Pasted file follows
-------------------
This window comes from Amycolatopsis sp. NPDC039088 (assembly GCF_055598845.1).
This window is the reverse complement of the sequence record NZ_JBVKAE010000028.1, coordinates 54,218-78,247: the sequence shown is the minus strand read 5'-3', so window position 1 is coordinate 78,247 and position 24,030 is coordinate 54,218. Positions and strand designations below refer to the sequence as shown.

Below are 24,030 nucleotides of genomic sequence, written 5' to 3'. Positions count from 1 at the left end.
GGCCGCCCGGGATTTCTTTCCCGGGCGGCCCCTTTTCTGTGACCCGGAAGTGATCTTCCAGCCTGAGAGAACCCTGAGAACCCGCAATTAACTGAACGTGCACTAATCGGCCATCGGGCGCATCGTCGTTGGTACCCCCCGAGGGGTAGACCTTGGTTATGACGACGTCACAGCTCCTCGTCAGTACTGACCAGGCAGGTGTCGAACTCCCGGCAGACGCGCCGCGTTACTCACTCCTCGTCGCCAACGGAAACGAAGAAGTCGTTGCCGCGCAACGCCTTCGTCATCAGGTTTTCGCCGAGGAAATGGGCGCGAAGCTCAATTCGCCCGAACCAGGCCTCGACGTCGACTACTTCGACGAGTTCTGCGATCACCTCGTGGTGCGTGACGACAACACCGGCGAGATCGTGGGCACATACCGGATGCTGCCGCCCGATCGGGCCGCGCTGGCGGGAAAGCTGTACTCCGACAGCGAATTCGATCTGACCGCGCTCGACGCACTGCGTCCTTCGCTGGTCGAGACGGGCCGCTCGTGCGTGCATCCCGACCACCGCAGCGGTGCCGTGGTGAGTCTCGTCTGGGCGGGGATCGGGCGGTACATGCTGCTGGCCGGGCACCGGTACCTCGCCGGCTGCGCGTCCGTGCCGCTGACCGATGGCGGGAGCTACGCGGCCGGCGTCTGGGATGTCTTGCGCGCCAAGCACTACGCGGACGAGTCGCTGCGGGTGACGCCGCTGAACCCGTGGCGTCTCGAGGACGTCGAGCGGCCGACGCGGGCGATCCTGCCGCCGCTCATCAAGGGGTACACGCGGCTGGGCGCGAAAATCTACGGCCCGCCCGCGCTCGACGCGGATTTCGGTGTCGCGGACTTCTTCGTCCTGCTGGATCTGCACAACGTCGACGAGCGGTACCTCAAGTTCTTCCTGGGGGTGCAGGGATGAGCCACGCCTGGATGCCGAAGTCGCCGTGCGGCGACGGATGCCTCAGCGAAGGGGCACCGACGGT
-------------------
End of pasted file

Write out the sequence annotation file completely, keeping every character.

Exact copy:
This window comes from Amycolatopsis sp. NPDC039088 (assembly GCF_055598845.1).
This window is the reverse complement of the sequence record NZ_JBVKAE010000028.1, coordinates 54,218-78,247: the sequence shown is the minus strand read 5'-3', so window position 1 is coordinate 78,247 and position 24,030 is coordinate 54,218. Positions and strand designations below refer to the sequence as shown.

Below are 24,030 nucleotides of genomic sequence, written 5' to 3'. Positions count from 1 at the left end.
GGCCGCCCGGGATTTCTTTCCCGGGCGGCCCCTTTTCTGTGACCCGGAAGTGATCTTCCAGCCTGAGAGAACCCTGAGAACCCGCAATTAACTGAACGTGCACTAATCGGCCATCGGGCGCATCGTCGTTGGTACCCCCCGAGGGGTAGACCTTGGTTATGACGACGTCACAGCTCCTCGTCAGTACTGACCAGGCAGGTGTCGAACTCCCGGCAGACGCGCCGCGTTACTCACTCCTCGTCGCCAACGGAAACGAAGAAGTCGTTGCCGCGCAACGCCTTCGTCATCAGGTTTTCGCCGAGGAAATGGGCGCGAAGCTCAATTCGCCCGAACCAGGCCTCGACGTCGACTACTTCGACGAGTTCTGCGATCACCTCGTGGTGCGTGACGACAACACCGGCGAGATCGTGGGCACATACCGGATGCTGCCGCCCGATCGGGCCGCGCTGGCGGGAAAGCTGTACTCCGACAGCGAATTCGATCTGACCGCGCTCGACGCACTGCGTCCTTCGCTGGTCGAGACGGGCCGCTCGTGCGTGCATCCCGACCACCGCAGCGGTGCCGTGGTGAGTCTCGTCTGGGCGGGGATCGGGCGGTACATGCTGCTGGCCGGGCACCGGTACCTCGCCGGCTGCGCGTCCGTGCCGCTGACCGATGGCGGGAGCTACGCGGCCGGCGTCTGGGATGTCTTGCGCGCCAAGCACTACGCGGACGAGTCGCTGCGGGTGACGCCGCTGAACCCGTGGCGTCTCGAGGACGTCGAGCGGCCGACGCGGGCGATCCTGCCGCCGCTCATCAAGGGGTACACGCGGCTGGGCGCGAAAATCTACGGCCCGCCCGCGCTCGACGCGGATTTCGGTGTCGCGGACTTCTTCGTCCTGCTGGATCTGCACAACGTCGACGAGCGGTACCTCAAGTTCTTCCTGGGGGTGCAGGGATGAGCCACGCCTGGATGCCGAAGTCGCCGTGCGGCGACGGATGCCTCAGCGAAGGGGCACCGACGGT